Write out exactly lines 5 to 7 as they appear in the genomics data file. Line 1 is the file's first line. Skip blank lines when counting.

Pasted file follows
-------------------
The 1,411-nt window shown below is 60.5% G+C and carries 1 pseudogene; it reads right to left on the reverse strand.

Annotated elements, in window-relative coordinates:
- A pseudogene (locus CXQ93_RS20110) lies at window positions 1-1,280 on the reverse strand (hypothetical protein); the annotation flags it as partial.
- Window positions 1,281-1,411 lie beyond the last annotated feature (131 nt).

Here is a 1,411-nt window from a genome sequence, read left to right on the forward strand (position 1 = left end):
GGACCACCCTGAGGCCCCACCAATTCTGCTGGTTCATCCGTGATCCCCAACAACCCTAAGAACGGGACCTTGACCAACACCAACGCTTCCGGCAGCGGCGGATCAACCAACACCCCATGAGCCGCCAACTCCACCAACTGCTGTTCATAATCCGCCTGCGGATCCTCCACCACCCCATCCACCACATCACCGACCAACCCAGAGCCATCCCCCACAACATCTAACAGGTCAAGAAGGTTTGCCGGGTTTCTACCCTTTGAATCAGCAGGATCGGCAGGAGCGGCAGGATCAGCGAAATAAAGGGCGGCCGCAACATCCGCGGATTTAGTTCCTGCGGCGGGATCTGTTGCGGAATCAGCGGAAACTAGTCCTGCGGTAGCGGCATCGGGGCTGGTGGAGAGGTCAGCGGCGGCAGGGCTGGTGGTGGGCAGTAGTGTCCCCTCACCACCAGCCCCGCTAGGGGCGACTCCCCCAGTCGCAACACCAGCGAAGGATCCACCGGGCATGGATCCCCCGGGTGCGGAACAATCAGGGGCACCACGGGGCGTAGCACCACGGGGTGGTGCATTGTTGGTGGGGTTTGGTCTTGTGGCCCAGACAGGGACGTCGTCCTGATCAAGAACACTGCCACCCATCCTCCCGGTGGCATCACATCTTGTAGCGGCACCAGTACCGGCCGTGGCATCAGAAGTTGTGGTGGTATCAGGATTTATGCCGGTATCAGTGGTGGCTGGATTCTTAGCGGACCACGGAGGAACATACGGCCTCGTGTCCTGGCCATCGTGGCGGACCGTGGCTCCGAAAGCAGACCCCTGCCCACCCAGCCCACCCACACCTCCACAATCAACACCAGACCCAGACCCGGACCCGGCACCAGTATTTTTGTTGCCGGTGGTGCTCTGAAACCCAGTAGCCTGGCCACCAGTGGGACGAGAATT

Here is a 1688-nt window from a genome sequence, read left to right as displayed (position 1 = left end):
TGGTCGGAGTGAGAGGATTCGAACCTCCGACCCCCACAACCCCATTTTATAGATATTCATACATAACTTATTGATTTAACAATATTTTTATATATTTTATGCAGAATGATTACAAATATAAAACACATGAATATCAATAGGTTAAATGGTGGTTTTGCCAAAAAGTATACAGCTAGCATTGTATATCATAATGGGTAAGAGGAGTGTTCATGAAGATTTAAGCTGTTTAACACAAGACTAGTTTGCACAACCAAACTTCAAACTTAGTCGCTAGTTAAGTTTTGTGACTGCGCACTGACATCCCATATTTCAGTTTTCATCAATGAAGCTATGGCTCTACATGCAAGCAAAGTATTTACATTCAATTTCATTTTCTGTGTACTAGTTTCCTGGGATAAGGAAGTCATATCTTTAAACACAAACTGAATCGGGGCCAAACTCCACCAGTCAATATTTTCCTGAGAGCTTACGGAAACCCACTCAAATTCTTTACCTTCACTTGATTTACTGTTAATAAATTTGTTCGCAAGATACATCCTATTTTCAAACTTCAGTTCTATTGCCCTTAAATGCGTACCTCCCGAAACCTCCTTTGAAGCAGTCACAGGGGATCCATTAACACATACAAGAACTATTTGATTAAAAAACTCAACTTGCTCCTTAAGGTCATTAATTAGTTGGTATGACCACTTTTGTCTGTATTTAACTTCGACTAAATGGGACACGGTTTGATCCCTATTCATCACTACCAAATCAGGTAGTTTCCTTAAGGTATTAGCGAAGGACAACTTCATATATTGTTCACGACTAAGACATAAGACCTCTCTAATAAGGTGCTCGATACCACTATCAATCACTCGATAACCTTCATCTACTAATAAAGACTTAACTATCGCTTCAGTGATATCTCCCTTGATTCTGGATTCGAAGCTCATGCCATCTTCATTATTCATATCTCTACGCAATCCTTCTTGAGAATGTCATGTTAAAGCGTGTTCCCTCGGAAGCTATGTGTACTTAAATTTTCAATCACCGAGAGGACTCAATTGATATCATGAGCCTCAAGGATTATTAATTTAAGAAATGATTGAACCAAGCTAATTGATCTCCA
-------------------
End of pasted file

Here is a 1,411-nt window from a genome sequence, read left to right on the forward strand (position 1 = left end):
GGACCACCCTGAGGCCCCACCAATTCTGCTGGTTCATCCGTGATCCCCAACAACCCTAAGAACGGGACCTTGACCAACACCAACGCTTCCGGCAGCGGCGGATCAACCAACACCCCATGAGCCGCCAACTCCACCAACTGCTGTTCATAATCCGCCTGCGGATCCTCCACCACCCCATCCACCACATCACCGACCAACCCAGAGCCATCCCCCACAACATCTAACAGGTCAAGAAGGTTTGCCGGGTTTCTACCCTTTGAATCAGCAGGATCGGCAGGAGCGGCAGGATCAGCGAAATAAAGGGCGGCCGCAACATCCGCGGATTTAGTTCCTGCGGCGGGATCTGTTGCGGAATCAGCGGAAACTAGTCCTGCGGTAGCGGCATCGGGGCTGGTGGAGAGGTCAGCGGCGGCAGGGCTGGTGGTGGGCAGTAGTGTCCCCTCACCACCAGCCCCGCTAGGGGCGACTCCCCCAGTCGCAACACCAGCGAAGGATCCACCGGGCATGGATCCCCCGGGTGCGGAACAATCAGGGGCACCACGGGGCGTAGCACCACGGGGTGGTGCATTGTTGGTGGGGTTTGGTCTTGTGGCCCAGACAGGGACGTCGTCCTGATCAAGAACACTGCCACCCATCCTCCCGGTGGCATCACATCTTGTAGCGGCACCAGTACCGGCCGTGGCATCAGAAGTTGTGGTGGTATCAGGATTTATGCCGGTATCAGTGGTGGCTGGATTCTTAGCGGACCACGGAGGAACATACGGCCTCGTGTCCTGGCCATCGTGGCGGACCGTGGCTCCGAAAGCAGACCCCTGCCCACCCAGCCCACCCACACCTCCACAATCAACACCAGACCCAGACCCGGACCCGGCACCAGTATTTTTGTTGCCGGTGGTGCTCTGAAACCCAGTAGCCTGGCCACCAGTGGGACGAGAATT

Here is a 1688-nt window from a genome sequence, read left to right as displayed (position 1 = left end):